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Aquino to address nation today amid graft charges against aides

MANILA AS he makes his fourth State of the Nation Address (SONA) on Monday, Philippine President Benigno Aquino III’s “daang matuwid (straight path)” policy to stop corruption is under scrutiny in the wake of allegations that transportation and communication officials tried to extort $30 million from a Czech train supplier and that bogus NGOs funnelled P10 billion in pork barrel into ghost projects.

Akbayan Representative Walden Bello said appointees of Aquino have been accused by a foreign diplomat of trying to extort money from potential investors in the capacity expansion and modernisation of MRT3, the commuter train system along Edsa, which has been suffering from passenger congestion due to a limited supply of coaches.

“The DOTC controversy is the most serious since the people accused by the Czech ambassador are appointees of the administration and not insignificant ones. We don’t want to end up with a pure president surrounded by dirt and slime,” said Bello in a text message.

Josef Rychtar, Czech Republic ambassador to the Philippines, has accused officials of the Department of Transportation and Communications (DOTC) led by MRT general manager Al Vitangcol of demanding $30 million from Inekon Group. The firm was reportedly blacklisted after rejecting the bribe demand.

The Czech ambassador said the extortion attempt was made when Manuel Roxas II, now interior secretary, was the DOTC head. His handpicked officials in the department have been retained by his replacement, Transportation Secretary Joseph Abaya. Both Roxas and Abaya are highranking officials of the ruling Liberal Party.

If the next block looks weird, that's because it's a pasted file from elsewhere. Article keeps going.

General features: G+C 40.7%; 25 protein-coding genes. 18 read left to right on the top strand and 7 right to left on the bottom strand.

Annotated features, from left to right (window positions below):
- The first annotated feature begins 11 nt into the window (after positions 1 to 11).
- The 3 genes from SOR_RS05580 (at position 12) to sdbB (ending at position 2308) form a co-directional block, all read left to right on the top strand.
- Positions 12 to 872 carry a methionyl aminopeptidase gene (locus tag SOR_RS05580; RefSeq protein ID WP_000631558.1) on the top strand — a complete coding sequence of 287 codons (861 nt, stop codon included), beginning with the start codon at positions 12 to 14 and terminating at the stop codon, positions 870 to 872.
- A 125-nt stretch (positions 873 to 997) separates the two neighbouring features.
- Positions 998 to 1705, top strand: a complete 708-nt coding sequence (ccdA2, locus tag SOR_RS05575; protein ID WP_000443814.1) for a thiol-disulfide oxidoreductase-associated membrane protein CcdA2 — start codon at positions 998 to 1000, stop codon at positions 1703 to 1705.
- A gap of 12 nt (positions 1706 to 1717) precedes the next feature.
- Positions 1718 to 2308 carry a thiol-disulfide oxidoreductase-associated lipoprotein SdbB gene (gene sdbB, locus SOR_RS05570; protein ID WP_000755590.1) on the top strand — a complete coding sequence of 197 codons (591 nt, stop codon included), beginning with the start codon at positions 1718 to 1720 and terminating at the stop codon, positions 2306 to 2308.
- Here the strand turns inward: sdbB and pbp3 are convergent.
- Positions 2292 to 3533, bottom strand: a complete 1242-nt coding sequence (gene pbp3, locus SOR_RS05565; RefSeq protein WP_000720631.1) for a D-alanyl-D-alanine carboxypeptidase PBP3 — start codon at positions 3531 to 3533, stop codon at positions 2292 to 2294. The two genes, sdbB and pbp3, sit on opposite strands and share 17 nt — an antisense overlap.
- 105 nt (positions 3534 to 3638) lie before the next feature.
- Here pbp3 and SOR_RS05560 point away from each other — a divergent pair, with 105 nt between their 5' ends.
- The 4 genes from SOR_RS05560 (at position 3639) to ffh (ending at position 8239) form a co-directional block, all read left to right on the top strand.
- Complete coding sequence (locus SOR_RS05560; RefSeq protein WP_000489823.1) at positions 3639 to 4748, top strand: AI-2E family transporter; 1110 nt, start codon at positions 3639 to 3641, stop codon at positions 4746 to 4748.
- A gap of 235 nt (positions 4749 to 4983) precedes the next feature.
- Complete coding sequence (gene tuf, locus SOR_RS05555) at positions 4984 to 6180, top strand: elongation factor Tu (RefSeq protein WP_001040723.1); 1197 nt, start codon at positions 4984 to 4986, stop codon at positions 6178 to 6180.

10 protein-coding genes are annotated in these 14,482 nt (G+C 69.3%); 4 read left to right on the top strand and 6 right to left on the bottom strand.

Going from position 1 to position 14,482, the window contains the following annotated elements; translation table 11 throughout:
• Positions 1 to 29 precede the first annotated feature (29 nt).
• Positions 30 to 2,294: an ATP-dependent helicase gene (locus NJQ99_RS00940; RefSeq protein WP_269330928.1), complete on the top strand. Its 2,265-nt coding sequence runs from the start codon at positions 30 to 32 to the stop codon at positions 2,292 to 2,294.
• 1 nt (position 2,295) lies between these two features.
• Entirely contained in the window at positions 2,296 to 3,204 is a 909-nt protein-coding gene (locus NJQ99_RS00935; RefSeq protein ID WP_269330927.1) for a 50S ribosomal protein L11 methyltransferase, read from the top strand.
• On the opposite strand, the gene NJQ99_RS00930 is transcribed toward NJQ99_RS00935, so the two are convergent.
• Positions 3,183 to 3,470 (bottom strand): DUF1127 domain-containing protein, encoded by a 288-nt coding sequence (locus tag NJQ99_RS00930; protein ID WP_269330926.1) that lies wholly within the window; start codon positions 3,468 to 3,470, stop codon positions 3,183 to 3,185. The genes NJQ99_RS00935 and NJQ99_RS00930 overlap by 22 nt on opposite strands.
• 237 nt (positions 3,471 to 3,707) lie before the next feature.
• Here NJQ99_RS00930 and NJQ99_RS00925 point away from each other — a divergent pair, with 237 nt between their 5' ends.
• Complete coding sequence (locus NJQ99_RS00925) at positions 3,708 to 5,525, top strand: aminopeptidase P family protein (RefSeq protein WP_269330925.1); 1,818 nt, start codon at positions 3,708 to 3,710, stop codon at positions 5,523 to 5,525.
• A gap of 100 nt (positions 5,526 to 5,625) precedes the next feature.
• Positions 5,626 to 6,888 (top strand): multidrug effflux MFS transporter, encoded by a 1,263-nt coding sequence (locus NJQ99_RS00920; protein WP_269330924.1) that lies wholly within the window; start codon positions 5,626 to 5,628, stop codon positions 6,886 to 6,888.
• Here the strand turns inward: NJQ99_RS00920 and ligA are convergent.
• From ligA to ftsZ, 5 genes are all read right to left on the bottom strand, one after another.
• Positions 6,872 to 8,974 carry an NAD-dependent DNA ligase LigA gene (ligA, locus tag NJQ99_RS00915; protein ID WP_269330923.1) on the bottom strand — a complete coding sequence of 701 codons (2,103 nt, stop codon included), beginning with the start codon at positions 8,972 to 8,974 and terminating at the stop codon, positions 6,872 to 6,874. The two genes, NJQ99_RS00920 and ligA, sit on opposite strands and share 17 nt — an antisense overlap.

For the first time in the past three years, ACT Teachers Representative Antonio Tinio said the clamour for the abolition of the pork barrel reached a crescendo that even the president could not ignore.

The clamour came amid the P10-billion pork barrel racket of Janet Lim Napoles involving five senators, 23 members of the House of Representatives, and more than a dozen fake NGOs and ghost projects in the past 10 years.

“I think the P10-billion pork barrel scam is the ultimate test case for daang matuwid as an anti-corruption campaign. Will (Aquino) ensure a thorough investigation that spares no one, or will this be an exercise in scapegoating, damage control, and selective demolition of political opponents?” said Tinio in a text message to the Philippine Daily Inquirer.

“His abolition of the pork barrel will be the lasting legacy of daang matuwid. Otherwise, it will just be another anti-corruption showcase that ultimately leaves institutionalised corruption and patronage intact.”

Tinio said that the president’s initial reaction to the public outcry for the abolition of the priority development assistance fund (PDAF) has “exposed the limits” of his anti-corruption campaign, which he kicked off to a rousing applause when he took office in July 2010.

“Evidently, he’s unwilling to go as far as dismantling the system of patronage politics at the root of corruption in government. No wonder, since the Aquino administration has shown that it is no less adept at manipulating government resources, including PDAF and the CCT (conditional cash transfer), for expanding the Liberal Party base,” said Tinio.

Bello said a conviction of former president Gloria Macapagal-Arroyo, who has been detained due to her trial for plunder and electoral sabotage, would not be enough.

“I think the administration is determined to convict GMA (Arroyo), but the judicial system is what is holding things up. But the pork barrel scam shows you have to really push deeper into the system to root out corruption and not be satisfied with just getting people at the top like GMA,” said Bello.

The president’s allies were quick to downplay the slew of news involving corruption in the last few weeks heading to the SONA.


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